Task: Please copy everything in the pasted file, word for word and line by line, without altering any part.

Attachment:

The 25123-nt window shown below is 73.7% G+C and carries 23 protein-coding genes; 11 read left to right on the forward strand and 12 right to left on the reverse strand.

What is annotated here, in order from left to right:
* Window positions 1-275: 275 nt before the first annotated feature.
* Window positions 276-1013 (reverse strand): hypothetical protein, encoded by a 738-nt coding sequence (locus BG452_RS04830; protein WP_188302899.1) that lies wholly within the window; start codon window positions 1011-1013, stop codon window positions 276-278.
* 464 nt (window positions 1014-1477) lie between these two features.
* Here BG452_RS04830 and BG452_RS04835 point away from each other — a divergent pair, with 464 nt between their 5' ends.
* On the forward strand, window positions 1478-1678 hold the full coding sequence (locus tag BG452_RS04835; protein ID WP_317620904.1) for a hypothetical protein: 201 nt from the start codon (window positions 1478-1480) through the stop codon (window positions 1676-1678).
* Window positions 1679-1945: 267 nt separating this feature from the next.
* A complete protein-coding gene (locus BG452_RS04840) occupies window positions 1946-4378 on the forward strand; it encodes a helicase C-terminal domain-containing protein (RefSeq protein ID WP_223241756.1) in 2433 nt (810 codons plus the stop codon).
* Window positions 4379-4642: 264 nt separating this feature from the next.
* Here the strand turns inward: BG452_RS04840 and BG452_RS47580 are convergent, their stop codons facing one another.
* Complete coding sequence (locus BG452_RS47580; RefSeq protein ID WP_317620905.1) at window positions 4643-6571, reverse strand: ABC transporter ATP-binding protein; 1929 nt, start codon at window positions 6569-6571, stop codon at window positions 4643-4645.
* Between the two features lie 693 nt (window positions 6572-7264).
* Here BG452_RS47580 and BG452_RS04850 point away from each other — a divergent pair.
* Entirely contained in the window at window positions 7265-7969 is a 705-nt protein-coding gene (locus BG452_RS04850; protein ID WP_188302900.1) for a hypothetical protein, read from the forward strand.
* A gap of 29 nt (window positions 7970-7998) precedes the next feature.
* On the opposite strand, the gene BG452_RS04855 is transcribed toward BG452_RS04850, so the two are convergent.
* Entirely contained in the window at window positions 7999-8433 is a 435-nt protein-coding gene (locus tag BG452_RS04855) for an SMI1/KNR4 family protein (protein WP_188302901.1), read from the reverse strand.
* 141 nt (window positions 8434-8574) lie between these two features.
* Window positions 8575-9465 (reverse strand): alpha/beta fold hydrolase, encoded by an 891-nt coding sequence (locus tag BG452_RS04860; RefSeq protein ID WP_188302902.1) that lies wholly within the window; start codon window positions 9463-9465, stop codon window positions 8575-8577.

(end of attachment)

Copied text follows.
The 25123-nt window shown below is 73.7% G+C and carries 23 protein-coding genes; 11 read left to right on the forward strand and 12 right to left on the reverse strand.

What is annotated here, in order from left to right:
* Window positions 1-275: 275 nt before the first annotated feature.
* Window positions 276-1013 (reverse strand): hypothetical protein, encoded by a 738-nt coding sequence (locus BG452_RS04830; protein WP_188302899.1) that lies wholly within the window; start codon window positions 1011-1013, stop codon window positions 276-278.
* 464 nt (window positions 1014-1477) lie between these two features.
* Here BG452_RS04830 and BG452_RS04835 point away from each other — a divergent pair, with 464 nt between their 5' ends.
* On the forward strand, window positions 1478-1678 hold the full coding sequence (locus tag BG452_RS04835; protein ID WP_317620904.1) for a hypothetical protein: 201 nt from the start codon (window positions 1478-1480) through the stop codon (window positions 1676-1678).
* Window positions 1679-1945: 267 nt separating this feature from the next.
* A complete protein-coding gene (locus BG452_RS04840) occupies window positions 1946-4378 on the forward strand; it encodes a helicase C-terminal domain-containing protein (RefSeq protein ID WP_223241756.1) in 2433 nt (810 codons plus the stop codon).
* Window positions 4379-4642: 264 nt separating this feature from the next.
* Here the strand turns inward: BG452_RS04840 and BG452_RS47580 are convergent, their stop codons facing one another.
* Complete coding sequence (locus BG452_RS47580; RefSeq protein ID WP_317620905.1) at window positions 4643-6571, reverse strand: ABC transporter ATP-binding protein; 1929 nt, start codon at window positions 6569-6571, stop codon at window positions 4643-4645.
* Between the two features lie 693 nt (window positions 6572-7264).
* Here BG452_RS47580 and BG452_RS04850 point away from each other — a divergent pair.
* Entirely contained in the window at window positions 7265-7969 is a 705-nt protein-coding gene (locus BG452_RS04850; protein ID WP_188302900.1) for a hypothetical protein, read from the forward strand.
* A gap of 29 nt (window positions 7970-7998) precedes the next feature.
* On the opposite strand, the gene BG452_RS04855 is transcribed toward BG452_RS04850, so the two are convergent.
* Entirely contained in the window at window positions 7999-8433 is a 435-nt protein-coding gene (locus tag BG452_RS04855) for an SMI1/KNR4 family protein (protein WP_188302901.1), read from the reverse strand.
* 141 nt (window positions 8434-8574) lie between these two features.
* Window positions 8575-9465 (reverse strand): alpha/beta fold hydrolase, encoded by an 891-nt coding sequence (locus tag BG452_RS04860; RefSeq protein ID WP_188302902.1) that lies wholly within the window; start codon window positions 9463-9465, stop codon window positions 8575-8577.